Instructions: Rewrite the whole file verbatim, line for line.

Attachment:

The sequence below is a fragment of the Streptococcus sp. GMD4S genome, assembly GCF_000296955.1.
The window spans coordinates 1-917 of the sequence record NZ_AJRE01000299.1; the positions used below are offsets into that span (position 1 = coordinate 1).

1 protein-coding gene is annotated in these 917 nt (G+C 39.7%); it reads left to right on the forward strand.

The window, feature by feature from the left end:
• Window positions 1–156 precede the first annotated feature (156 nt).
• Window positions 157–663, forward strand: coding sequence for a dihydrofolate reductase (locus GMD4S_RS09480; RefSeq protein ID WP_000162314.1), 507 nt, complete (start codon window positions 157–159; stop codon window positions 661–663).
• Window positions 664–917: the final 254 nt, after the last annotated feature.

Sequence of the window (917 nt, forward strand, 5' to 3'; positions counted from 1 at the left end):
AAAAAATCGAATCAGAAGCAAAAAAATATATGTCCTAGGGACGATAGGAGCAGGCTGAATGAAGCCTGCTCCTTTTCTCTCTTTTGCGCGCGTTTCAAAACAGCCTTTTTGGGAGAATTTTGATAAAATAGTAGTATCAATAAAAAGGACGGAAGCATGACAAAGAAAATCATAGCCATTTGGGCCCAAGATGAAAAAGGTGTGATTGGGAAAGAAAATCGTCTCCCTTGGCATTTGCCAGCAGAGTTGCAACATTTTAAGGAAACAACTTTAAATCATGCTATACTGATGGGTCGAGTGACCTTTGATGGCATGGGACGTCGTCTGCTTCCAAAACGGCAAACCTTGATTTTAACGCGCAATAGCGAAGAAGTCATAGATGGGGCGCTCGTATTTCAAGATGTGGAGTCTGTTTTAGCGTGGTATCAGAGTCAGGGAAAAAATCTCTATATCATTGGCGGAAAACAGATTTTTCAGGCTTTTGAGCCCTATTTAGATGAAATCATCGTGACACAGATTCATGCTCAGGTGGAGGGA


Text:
The sequence below is a fragment of the Streptococcus sp. GMD4S genome, assembly GCF_000296955.1.
The window spans coordinates 1-917 of the sequence record NZ_AJRE01000299.1; the positions used below are offsets into that span (position 1 = coordinate 1).

1 protein-coding gene is annotated in these 917 nt (G+C 39.7%); it reads left to right on the forward strand.

The window, feature by feature from the left end:
• Window positions 1–156 precede the first annotated feature (156 nt).
• Window positions 157–663, forward strand: coding sequence for a dihydrofolate reductase (locus GMD4S_RS09480; RefSeq protein ID WP_000162314.1), 507 nt, complete (start codon window positions 157–159; stop codon window positions 661–663).
• Window positions 664–917: the final 254 nt, after the last annotated feature.

Sequence of the window (917 nt, forward strand, 5' to 3'; positions counted from 1 at the left end):
AAAAAATCGAATCAGAAGCAAAAAAATATATGTCCTAGGGACGATAGGAGCAGGCTGAATGAAGCCTGCTCCTTTTCTCTCTTTTGCGCGCGTTTCAAAACAGCCTTTTTGGGAGAATTTTGATAAAATAGTAGTATCAATAAAAAGGACGGAAGCATGACAAAGAAAATCATAGCCATTTGGGCCCAAGATGAAAAAGGTGTGATTGGGAAAGAAAATCGTCTCCCTTGGCATTTGCCAGCAGAGTTGCAACATTTTAAGGAAACAACTTTAAATCATGCTATACTGATGGGTCGAGTGACCTTTGATGGCATGGGACGTCGTCTGCTTCCAAAACGGCAAACCTTGATTTTAACGCGCAATAGCGAAGAAGTCATAGATGGGGCGCTCGTATTTCAAGATGTGGAGTCTGTTTTAGCGTGGTATCAGAGTCAGGGAAAAAATCTCTATATCATTGGCGGAAAACAGATTTTTCAGGCTTTTGAGCCCTATTTAGATGAAATCATCGTGACACAGATTCATGCTCAGGTGGAGGGA